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Re: Nvidia Titan V

Postby Joe_H » Tue Jan 16, 2018 2:06 pm

Core_21 does not use CUDA, like the two GPU folding cores before (17 & 18) it uses OpenCL. So recompiling the core is not likely to help.
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Re: Nvidia Titan V

Postby bruce » Tue Jan 16, 2018 9:26 pm

FAHCore_22 has been under development for some time now. (and there's no predicted beta test date or release date). Development plans to release two versions, OpenCL for AMD/ATI and CUDA for NV. I have no doubt that CUDA will improve the performance ofor NV's GPUs but I'm not aware of any testing that has been done to determine whether it will improve Pascal and Titan V equally or unequally. (The same goes for Fermi, Kepler, and Maxwell.) You'll just have to wait and see.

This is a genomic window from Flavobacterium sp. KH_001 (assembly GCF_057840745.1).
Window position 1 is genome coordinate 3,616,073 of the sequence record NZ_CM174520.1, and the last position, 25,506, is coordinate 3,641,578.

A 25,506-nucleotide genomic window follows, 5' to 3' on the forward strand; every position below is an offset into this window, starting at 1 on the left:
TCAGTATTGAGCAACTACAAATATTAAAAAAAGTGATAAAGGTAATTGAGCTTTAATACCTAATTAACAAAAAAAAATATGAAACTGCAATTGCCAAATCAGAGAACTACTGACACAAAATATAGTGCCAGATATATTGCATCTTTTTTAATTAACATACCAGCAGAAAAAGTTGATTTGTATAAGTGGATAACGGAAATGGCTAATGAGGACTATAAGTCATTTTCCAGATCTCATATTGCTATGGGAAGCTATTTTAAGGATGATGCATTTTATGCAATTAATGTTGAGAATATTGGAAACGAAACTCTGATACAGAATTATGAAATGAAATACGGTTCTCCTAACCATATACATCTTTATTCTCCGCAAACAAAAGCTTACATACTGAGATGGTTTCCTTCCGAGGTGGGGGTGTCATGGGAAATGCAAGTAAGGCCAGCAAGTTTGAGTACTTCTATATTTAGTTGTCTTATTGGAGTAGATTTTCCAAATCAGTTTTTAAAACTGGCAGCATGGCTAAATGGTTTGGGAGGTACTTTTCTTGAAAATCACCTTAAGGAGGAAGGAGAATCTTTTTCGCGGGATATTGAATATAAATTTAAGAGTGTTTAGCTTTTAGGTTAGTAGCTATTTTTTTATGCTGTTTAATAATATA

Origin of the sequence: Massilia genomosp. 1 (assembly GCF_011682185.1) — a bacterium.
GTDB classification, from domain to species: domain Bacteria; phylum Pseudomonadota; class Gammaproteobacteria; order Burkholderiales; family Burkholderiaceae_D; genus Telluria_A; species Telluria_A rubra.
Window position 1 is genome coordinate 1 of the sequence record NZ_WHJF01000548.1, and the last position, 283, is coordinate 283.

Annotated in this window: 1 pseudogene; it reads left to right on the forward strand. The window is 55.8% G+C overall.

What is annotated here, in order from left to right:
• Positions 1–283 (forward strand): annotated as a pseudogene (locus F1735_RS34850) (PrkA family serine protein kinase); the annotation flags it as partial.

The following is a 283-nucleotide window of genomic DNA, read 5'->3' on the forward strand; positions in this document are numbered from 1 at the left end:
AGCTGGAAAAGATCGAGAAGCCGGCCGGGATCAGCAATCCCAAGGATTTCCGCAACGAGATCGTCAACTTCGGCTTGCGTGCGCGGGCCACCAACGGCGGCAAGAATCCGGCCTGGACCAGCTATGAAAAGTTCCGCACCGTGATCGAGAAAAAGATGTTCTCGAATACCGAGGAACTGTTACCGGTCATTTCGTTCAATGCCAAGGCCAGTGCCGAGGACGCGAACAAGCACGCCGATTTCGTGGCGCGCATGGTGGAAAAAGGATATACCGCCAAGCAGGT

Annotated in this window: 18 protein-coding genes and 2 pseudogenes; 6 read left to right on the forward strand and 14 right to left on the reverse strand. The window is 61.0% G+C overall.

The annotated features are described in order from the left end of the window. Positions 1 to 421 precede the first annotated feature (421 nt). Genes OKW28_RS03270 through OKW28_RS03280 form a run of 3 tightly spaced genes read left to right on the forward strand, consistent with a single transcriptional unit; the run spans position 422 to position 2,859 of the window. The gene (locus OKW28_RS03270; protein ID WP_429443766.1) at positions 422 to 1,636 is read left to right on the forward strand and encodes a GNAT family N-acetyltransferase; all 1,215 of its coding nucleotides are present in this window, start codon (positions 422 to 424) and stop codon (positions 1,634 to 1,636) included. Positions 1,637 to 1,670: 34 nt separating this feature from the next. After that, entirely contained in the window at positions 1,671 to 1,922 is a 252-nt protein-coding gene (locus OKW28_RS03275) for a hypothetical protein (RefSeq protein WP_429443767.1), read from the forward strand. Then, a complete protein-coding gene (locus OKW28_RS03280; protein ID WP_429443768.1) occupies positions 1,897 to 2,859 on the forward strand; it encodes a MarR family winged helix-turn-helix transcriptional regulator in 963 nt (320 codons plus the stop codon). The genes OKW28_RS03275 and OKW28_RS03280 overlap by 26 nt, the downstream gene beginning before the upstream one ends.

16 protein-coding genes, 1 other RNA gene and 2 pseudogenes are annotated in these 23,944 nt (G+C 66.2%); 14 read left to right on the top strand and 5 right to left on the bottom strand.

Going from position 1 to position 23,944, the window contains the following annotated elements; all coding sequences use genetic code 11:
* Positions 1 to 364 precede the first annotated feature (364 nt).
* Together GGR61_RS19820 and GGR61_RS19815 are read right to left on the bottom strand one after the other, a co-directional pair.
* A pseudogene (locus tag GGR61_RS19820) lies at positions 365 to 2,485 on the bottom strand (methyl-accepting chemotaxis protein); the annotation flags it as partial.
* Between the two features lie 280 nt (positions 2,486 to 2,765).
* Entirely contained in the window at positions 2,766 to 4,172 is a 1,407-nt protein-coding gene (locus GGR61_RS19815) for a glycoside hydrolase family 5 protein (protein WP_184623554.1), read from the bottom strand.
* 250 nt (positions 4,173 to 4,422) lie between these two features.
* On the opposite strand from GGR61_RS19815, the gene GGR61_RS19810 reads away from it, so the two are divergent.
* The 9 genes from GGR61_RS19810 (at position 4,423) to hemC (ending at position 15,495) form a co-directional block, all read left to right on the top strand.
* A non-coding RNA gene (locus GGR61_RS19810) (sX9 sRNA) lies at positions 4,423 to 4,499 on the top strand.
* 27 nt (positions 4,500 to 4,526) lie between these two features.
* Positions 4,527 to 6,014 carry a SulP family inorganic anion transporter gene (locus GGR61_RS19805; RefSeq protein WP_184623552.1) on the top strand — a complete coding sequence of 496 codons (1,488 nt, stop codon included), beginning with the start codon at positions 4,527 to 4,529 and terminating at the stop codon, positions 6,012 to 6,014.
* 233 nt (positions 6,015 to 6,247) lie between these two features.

Right now, the objective is to get FAHCore_22 to the point that it can be exposed for beta testing (as well of maximizing overall throughput in any way that is known until then).
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Re: Nvidia Titan V

Postby AndyE » Wed Jan 17, 2018 1:37 am

Thanks for the dev update Bruce.

Joe_H wrote:Core_21 does not use CUDA, like the two GPU folding cores before (17 & 18) it uses OpenCL. So recompiling the core is not likely to help.

The native instruction set is independent and "beneath" the CUDA or OpenCL layer. The table aggregates native instruction sets of the GPUs based on NVidia's documentation, either framework is compiled to. In the case of CUDA, there is another virtual layer in between (the virtual instruction set PTX). Don't know if OpenCL has a similar architecture.
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Re: Nvidia Titan V

Postby bruce » Wed Jan 17, 2018 3:34 am

True, but from Joe_H's perspective, each recent FAHCore interfaces with either the OpenCL API or the CUDA API.

ATI's OpenCL doesn't pass through a CUDA level. The fact that NVidia's implementation of OpenCL sits on top of CUDA is part of NV's design decision, and rewriting Core_22 to interface directly with CUDA improves efficiency. It's more costly for FAH, though, because they still have to compile a FAHCore that talks to OpenCL so that ATI's GPUs will still be supported -- unless someday ATI decides to pay the license fees for CUDA -- which is never going to happen, IMHO.